"Those are adult topics that should stay in an adult place. They have no business around children," he said. "Homosexuality is not a culture. Homosexuality is a sexual preference, and sexual preferences, I believe, do not need to be discussed in our schools."
LGBTQ activists said Robinson's comments were hateful and even "dangerous."
"At a time when LGBTQ people, especially those with multiple layers of marginalization, need a supportive state, Robinson offered transphobia and homophobia instead," said Kendra Johnson, director of Equality NC. "No one who thinks like this should be in a position of power, and these discriminatory attitudes underscore the need for comprehensive nondiscrimination protections in North Carolina."
"These kinds of comments, they are literally dangerous. This is a weapon," said Allison Scott, director of impact and innovation for the Campaign for Southern Equality. "Whether that is his meaning or not, it is his words that are actually painting the picture that we as a group should not exist."
Democratic state lawmakers also lined up to criticize Robinson and call for his resignation.
"I stand with the LGBTQ Community and hope you will join me in condemning this hate speech from the most senior Republican elected official in our state," Sen. Wiley Nickel (D) tweeted.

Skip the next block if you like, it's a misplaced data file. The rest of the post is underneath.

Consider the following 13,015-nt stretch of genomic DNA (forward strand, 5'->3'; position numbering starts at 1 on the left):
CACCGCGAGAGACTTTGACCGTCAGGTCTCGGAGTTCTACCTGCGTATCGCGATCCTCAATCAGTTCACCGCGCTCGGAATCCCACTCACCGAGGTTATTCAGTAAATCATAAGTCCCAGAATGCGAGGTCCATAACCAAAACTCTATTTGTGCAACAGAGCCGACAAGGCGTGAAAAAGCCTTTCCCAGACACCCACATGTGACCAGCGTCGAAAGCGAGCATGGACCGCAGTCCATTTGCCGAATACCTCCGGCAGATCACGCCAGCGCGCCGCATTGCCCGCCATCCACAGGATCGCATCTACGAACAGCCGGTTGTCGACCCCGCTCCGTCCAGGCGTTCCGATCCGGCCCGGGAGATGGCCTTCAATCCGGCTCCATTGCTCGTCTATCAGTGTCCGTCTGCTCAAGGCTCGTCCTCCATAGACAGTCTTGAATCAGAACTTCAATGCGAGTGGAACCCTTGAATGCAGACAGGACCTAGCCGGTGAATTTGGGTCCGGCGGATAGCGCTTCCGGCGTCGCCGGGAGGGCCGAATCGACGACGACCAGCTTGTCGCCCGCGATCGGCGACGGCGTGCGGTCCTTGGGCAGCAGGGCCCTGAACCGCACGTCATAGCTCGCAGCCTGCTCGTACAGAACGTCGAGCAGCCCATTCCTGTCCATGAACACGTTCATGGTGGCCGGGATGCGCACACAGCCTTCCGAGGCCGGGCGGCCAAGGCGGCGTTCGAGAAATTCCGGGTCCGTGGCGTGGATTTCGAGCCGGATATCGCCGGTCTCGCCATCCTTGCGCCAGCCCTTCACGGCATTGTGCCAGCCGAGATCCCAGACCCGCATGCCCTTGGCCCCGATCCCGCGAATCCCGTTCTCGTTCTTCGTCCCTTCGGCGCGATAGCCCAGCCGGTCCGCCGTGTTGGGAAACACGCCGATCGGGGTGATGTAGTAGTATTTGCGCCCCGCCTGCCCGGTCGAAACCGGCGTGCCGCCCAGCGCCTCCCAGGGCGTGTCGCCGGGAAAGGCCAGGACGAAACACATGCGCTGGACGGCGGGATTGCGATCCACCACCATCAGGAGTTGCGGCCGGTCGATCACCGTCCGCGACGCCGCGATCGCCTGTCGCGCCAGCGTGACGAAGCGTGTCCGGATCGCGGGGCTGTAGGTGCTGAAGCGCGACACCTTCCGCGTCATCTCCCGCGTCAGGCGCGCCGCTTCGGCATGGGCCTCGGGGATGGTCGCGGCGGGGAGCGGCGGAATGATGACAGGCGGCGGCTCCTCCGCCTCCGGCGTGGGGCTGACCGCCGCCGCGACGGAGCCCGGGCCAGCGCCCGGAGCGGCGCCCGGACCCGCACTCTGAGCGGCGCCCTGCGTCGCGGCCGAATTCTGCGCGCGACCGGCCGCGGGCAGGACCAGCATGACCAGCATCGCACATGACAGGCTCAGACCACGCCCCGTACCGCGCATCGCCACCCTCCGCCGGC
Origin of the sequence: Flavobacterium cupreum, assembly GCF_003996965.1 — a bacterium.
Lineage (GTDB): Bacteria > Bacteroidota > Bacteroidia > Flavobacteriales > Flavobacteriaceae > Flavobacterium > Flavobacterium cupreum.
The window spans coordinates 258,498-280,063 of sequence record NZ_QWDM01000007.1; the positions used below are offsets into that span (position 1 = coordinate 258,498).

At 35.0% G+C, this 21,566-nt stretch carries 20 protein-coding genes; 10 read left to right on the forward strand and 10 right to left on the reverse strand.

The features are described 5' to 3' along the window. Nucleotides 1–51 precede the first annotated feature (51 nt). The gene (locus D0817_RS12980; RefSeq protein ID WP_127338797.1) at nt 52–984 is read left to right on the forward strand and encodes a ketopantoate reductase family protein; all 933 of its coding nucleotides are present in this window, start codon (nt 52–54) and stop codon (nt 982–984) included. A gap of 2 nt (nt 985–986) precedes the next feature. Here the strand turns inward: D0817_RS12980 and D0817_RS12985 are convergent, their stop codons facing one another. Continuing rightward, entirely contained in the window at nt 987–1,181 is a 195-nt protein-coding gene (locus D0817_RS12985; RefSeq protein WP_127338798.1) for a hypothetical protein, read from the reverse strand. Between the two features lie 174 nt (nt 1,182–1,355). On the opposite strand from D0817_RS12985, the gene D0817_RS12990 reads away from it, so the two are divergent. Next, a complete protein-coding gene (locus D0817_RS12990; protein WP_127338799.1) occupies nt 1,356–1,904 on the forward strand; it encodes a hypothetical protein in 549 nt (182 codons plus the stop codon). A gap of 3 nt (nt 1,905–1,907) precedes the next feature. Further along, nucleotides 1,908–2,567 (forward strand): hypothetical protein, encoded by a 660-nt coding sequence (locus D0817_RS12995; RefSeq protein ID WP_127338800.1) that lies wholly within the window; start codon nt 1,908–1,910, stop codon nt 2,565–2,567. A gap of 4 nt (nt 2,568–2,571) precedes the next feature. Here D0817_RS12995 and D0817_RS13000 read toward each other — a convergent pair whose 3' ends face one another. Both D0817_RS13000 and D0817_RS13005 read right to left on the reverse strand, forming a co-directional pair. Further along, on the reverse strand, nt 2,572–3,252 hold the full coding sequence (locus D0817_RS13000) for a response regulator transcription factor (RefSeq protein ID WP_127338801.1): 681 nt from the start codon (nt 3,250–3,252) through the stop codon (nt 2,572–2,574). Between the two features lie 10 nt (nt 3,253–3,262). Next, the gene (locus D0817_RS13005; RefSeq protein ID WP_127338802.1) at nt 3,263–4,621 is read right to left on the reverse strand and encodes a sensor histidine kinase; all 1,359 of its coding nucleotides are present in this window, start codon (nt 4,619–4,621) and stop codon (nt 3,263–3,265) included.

State Rep. Marcia Morey (D), an LGBTQ lawmaker, told the News & Observer that Robinson's rhetoric was "degrading and undignified" and called on him to apologize.
Rep. Deb Butler (D) said the lieutenant governor is "clearly a very ignorant and petty fellow."
"He is just a very small-minded, little man in a big, gruff body, which makes him a bully. And nobody likes a bully, particularly an ignorant one," she said.
North Carolina Republican Party officials have largely remained silent on Robinson's remarks, but GOP political consultants took to social media to condemn what the lieutenant governor said.
"There is no future for a political party that is anti-gay," Brent Woodcox, senior policy counsel for Senate Leader Phil Berger (R), tweeted. "There just isn't a large enough constituency in this country for the attitude. The world changed. Some politicians are catching up."
Madison Downing, a former consultant for House Speaker Tim Moore (R), tweeted: "If people don't call him out, then we're enabling him. We are a big tent party, or this party is not mine anymore. We should embrace every person regardless of their orientation."
And Lawrence Shaheen Jr., a Republican lawyer and consultant, said, "Our @NCGOP is a big tent party that should be accepting of any and all people regardless of their sexual orientation. Period. End of discussion. Jesus would not have wanted it any other way."
Robinson denied that he's bigoted and said to those offended by his remarks he's "sorry they feel contrary to the way I feel in a spiritual aspect."
"This issue, as it is being raised right now, I believe, is an attempt to intimidate people into not speaking up against it being introduced into the classroom," he said.